An elderly man with a white ponytail lies in wait on a city sidewalk with a small solar telescope specially designed so that a person can view sunspots without damaging the eye. As a group of tourists approaches, he begins to twirl a lariat and jump nimbly in and out of the spinning loop. "Come, come see the sun," he cries to the startled tourists. And they do come, of course, because they have been ensnared by John Dobson.
John Dobson, the father of sidewalk astronomy, the designer of a portable mount that supports his large, inexpensive telescopes, and, perhaps, astronomy's greatest cheerleader, brought the farthest stars to the man on the street. He has just celebrated his 90th birthday,, and the years have not slowed him down. Barry Peckham, vice president of the Hawaiian Astronomical Society, says, "He has two states of being: one is sleeping and one is talking." For nearly four decades he has gypsied around the world, corralling unsuspecting citizens and tourists, and with his kinetic energy and his instinct for the homely analogy ("If the sun were the size of a basketball, Jupiter would be the size of a grape, and the Earth would be the size of a very small grape seed"), making them look at things they never knew were there.
The night is full of wondrous things—giant galaxies that look like pinwheels, clusters where stars swarm like bees, gauzy nebulae adrift in the Milky Way—but most of these lie beyond the capacity of the human eye. A large telescope—the larger the better to gather light—makes these objects visible. Says legendary comet-hunter David Levy, borrowing a thought from Bob Summerfield, co-director of Astronomy To Go, a traveling star lab: "Newton made telescopes for astronomers to observe the universe; John Dobson makes telescopes for the rest of us."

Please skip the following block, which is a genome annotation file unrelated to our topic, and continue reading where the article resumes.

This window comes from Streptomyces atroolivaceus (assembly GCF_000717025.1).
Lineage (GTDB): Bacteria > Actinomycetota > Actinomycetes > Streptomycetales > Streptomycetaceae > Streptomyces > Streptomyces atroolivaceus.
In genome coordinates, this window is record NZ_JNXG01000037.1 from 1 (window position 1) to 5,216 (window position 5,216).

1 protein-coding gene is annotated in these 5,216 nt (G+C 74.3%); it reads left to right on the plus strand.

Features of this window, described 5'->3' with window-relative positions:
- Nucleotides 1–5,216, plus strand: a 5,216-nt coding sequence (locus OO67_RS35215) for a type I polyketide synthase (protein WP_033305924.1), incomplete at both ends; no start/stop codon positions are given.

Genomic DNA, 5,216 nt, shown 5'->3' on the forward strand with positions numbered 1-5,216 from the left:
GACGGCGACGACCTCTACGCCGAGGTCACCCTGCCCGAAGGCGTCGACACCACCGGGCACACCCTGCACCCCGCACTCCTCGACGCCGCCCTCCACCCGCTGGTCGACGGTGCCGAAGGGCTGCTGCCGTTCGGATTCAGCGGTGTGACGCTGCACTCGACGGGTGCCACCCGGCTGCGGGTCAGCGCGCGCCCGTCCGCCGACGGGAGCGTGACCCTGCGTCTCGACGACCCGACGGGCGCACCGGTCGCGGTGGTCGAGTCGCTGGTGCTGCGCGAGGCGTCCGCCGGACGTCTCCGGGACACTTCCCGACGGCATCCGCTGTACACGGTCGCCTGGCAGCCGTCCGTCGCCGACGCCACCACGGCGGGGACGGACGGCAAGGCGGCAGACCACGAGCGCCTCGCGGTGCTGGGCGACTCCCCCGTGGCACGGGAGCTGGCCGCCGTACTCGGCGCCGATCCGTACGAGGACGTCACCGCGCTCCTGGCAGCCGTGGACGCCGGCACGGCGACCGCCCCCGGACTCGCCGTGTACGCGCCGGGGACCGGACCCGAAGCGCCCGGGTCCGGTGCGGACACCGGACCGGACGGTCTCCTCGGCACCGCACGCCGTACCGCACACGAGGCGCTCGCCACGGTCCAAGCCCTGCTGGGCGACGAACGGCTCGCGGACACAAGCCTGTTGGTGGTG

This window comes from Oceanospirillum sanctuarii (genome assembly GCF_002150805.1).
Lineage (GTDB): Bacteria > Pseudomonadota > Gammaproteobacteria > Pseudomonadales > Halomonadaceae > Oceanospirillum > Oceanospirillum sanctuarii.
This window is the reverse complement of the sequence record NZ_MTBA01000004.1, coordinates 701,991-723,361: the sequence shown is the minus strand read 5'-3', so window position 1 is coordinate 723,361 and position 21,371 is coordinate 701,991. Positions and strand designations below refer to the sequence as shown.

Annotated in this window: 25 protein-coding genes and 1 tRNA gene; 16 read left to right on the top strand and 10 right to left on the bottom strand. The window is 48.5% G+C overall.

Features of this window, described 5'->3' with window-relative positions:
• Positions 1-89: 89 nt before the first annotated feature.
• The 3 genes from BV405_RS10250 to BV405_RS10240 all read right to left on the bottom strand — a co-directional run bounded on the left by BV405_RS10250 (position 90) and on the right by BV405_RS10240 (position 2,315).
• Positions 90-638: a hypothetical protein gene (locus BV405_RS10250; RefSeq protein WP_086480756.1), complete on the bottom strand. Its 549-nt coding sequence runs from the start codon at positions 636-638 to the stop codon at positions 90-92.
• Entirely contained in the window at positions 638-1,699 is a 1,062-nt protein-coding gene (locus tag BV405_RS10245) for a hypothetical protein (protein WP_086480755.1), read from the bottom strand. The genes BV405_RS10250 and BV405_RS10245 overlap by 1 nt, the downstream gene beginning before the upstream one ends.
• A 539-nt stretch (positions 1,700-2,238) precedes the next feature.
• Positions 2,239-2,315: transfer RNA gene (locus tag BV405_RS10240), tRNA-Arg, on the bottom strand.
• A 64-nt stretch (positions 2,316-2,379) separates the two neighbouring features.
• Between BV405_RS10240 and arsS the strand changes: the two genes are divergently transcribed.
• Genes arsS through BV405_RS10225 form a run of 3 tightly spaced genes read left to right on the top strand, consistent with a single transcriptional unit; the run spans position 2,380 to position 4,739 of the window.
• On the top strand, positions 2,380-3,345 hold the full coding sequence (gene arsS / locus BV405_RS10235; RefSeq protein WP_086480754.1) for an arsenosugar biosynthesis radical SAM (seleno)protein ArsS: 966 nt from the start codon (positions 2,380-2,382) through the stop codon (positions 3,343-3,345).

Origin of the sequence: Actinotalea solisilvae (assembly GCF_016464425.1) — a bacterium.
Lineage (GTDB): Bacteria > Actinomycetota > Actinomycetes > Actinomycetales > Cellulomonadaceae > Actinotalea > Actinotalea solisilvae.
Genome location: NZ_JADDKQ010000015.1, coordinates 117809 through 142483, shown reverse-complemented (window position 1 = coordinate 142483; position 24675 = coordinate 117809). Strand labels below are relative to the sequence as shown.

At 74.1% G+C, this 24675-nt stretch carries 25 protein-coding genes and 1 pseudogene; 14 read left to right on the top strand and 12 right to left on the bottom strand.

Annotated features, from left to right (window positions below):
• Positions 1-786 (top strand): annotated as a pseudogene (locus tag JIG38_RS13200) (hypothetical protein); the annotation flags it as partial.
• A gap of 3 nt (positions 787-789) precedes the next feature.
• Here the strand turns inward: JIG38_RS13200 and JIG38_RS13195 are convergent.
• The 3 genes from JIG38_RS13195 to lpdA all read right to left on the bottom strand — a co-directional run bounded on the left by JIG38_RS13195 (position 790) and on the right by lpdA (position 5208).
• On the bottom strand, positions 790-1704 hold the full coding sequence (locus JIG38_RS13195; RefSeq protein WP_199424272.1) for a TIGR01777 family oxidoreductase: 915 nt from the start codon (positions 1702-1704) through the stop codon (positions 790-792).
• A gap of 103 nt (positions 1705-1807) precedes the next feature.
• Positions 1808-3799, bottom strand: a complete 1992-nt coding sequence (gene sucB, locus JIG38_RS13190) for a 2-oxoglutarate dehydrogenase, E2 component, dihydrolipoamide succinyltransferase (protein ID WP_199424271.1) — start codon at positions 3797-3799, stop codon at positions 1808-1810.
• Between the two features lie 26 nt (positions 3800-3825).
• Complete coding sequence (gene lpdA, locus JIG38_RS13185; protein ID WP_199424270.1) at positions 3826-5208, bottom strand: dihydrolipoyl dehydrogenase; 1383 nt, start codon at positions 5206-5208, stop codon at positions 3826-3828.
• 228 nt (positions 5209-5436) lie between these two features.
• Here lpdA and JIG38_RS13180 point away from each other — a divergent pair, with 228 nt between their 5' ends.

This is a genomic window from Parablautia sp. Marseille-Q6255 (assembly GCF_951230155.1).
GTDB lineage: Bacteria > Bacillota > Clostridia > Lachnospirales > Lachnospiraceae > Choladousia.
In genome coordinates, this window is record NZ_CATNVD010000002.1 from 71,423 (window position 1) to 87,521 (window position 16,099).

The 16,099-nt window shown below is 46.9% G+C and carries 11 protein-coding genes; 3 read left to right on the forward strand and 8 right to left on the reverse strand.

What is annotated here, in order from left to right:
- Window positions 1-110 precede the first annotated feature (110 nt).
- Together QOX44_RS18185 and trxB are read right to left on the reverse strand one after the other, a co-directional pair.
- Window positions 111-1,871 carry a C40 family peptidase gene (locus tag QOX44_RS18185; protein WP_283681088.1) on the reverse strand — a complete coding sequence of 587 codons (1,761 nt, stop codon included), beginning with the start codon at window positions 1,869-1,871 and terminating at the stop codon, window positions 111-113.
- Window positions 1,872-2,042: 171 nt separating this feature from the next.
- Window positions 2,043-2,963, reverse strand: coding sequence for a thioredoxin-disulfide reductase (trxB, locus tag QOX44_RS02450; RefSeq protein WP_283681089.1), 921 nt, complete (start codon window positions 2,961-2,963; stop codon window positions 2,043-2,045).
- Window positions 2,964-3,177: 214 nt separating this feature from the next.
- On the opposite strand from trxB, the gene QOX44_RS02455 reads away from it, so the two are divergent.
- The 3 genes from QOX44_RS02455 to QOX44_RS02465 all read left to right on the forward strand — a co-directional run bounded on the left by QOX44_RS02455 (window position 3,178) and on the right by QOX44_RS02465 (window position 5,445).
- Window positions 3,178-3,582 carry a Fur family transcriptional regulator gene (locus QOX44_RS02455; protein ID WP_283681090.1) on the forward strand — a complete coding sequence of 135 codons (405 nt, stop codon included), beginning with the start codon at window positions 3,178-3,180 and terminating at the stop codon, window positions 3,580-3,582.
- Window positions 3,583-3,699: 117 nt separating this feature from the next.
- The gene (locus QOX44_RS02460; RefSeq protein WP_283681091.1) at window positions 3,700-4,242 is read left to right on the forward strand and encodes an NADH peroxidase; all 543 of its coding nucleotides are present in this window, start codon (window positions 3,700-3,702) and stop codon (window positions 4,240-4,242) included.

Nearly a million people have looked through Dobson's telescopes, which he constructs from castoff pieces of plywood and scraps of two-by-fours, cardboard centers of hose reels, chunks of cereal boxes and portholes from old ships. He puts his scopes on portable mounts that swivel sideways and up and down. "The Dobsonian Revolution was with just letting people look through the big telescopes, which was an extraordinary thing to do," says Levy. "I think every advanced amateur astronomer in the world has at least one Dobson telescope."
Today Dobson's influence reaches far from his small apartment in San Francisco. For transportation costs, room and board and a small honorarium, he still gives lectures and teaches telescope-making at star parties, at colleges and museums, and to amateur astronomy clubs. "They fly me all over the place," he says, to such far-flung destinations as Chile, Italy, New Zealand, India and Russia. In 2006, he will travel for ten months to China and Siberia, among other places. Though Dobson seems oblivious to the impact he makes on others, he is a cult figure to thousands of amateur astronomers who have read about him in books and articles. When he shows up at a local astronomy club, "It's like traveling with a movie star," says Donna L. Smith, his personal assistant. "He did more to inspire them than he can imagine." And a movie star he is. Jeffrey Fox Jacobs' documentary, A Sidewalk Astronomer, about Dobson, premièred this year and is available on DVD and videocassette (from telescopepictures.com).